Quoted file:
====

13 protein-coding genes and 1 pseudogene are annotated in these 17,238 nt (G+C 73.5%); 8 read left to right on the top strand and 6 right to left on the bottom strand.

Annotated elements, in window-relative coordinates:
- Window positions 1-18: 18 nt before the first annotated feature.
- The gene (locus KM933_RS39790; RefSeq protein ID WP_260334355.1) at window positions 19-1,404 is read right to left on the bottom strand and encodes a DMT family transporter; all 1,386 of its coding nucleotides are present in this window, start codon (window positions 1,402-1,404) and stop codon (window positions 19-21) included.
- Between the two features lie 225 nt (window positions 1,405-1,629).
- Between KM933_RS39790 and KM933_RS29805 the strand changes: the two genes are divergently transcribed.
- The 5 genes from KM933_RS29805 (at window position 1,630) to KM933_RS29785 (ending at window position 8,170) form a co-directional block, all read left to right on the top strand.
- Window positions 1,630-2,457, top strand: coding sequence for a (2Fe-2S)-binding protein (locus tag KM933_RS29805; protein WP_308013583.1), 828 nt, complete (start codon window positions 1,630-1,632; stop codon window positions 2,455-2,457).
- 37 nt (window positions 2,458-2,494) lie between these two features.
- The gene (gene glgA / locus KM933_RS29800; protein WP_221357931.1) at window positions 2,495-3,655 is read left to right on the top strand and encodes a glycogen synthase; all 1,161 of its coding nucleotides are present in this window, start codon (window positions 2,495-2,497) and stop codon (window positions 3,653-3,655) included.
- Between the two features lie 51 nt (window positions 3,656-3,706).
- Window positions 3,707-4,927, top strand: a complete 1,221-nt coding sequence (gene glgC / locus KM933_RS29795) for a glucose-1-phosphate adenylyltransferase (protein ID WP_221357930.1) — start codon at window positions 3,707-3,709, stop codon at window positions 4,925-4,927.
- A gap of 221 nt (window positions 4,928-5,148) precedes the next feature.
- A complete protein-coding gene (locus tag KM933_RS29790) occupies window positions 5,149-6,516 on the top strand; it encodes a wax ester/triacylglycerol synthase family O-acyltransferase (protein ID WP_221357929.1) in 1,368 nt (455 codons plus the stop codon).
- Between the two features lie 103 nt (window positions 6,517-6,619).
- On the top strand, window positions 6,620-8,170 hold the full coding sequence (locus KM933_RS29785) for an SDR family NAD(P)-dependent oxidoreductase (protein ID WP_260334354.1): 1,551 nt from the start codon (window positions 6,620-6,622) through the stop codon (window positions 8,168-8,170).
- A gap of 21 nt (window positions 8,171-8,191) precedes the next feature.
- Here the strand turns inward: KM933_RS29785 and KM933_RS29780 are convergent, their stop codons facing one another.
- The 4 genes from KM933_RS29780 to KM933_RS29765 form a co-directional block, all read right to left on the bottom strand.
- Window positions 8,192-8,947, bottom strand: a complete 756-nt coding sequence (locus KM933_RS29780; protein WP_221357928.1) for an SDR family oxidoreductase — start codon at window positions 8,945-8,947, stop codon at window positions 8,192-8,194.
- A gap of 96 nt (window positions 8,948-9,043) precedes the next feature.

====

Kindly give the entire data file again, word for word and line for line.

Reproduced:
13 protein-coding genes and 1 pseudogene are annotated in these 17,238 nt (G+C 73.5%); 8 read left to right on the top strand and 6 right to left on the bottom strand.

Annotated elements, in window-relative coordinates:
- Window positions 1-18: 18 nt before the first annotated feature.
- The gene (locus KM933_RS39790; RefSeq protein ID WP_260334355.1) at window positions 19-1,404 is read right to left on the bottom strand and encodes a DMT family transporter; all 1,386 of its coding nucleotides are present in this window, start codon (window positions 1,402-1,404) and stop codon (window positions 19-21) included.
- Between the two features lie 225 nt (window positions 1,405-1,629).
- Between KM933_RS39790 and KM933_RS29805 the strand changes: the two genes are divergently transcribed.
- The 5 genes from KM933_RS29805 (at window position 1,630) to KM933_RS29785 (ending at window position 8,170) form a co-directional block, all read left to right on the top strand.
- Window positions 1,630-2,457, top strand: coding sequence for a (2Fe-2S)-binding protein (locus tag KM933_RS29805; protein WP_308013583.1), 828 nt, complete (start codon window positions 1,630-1,632; stop codon window positions 2,455-2,457).
- 37 nt (window positions 2,458-2,494) lie between these two features.
- The gene (gene glgA / locus KM933_RS29800; protein WP_221357931.1) at window positions 2,495-3,655 is read left to right on the top strand and encodes a glycogen synthase; all 1,161 of its coding nucleotides are present in this window, start codon (window positions 2,495-2,497) and stop codon (window positions 3,653-3,655) included.
- Between the two features lie 51 nt (window positions 3,656-3,706).
- Window positions 3,707-4,927, top strand: a complete 1,221-nt coding sequence (gene glgC / locus KM933_RS29795) for a glucose-1-phosphate adenylyltransferase (protein ID WP_221357930.1) — start codon at window positions 3,707-3,709, stop codon at window positions 4,925-4,927.
- A gap of 221 nt (window positions 4,928-5,148) precedes the next feature.
- A complete protein-coding gene (locus tag KM933_RS29790) occupies window positions 5,149-6,516 on the top strand; it encodes a wax ester/triacylglycerol synthase family O-acyltransferase (protein ID WP_221357929.1) in 1,368 nt (455 codons plus the stop codon).
- Between the two features lie 103 nt (window positions 6,517-6,619).
- On the top strand, window positions 6,620-8,170 hold the full coding sequence (locus KM933_RS29785) for an SDR family NAD(P)-dependent oxidoreductase (protein ID WP_260334354.1): 1,551 nt from the start codon (window positions 6,620-6,622) through the stop codon (window positions 8,168-8,170).
- A gap of 21 nt (window positions 8,171-8,191) precedes the next feature.
- Here the strand turns inward: KM933_RS29785 and KM933_RS29780 are convergent, their stop codons facing one another.
- The 4 genes from KM933_RS29780 to KM933_RS29765 form a co-directional block, all read right to left on the bottom strand.
- Window positions 8,192-8,947, bottom strand: a complete 756-nt coding sequence (locus KM933_RS29780; protein WP_221357928.1) for an SDR family oxidoreductase — start codon at window positions 8,945-8,947, stop codon at window positions 8,192-8,194.
- A gap of 96 nt (window positions 8,948-9,043) precedes the next feature.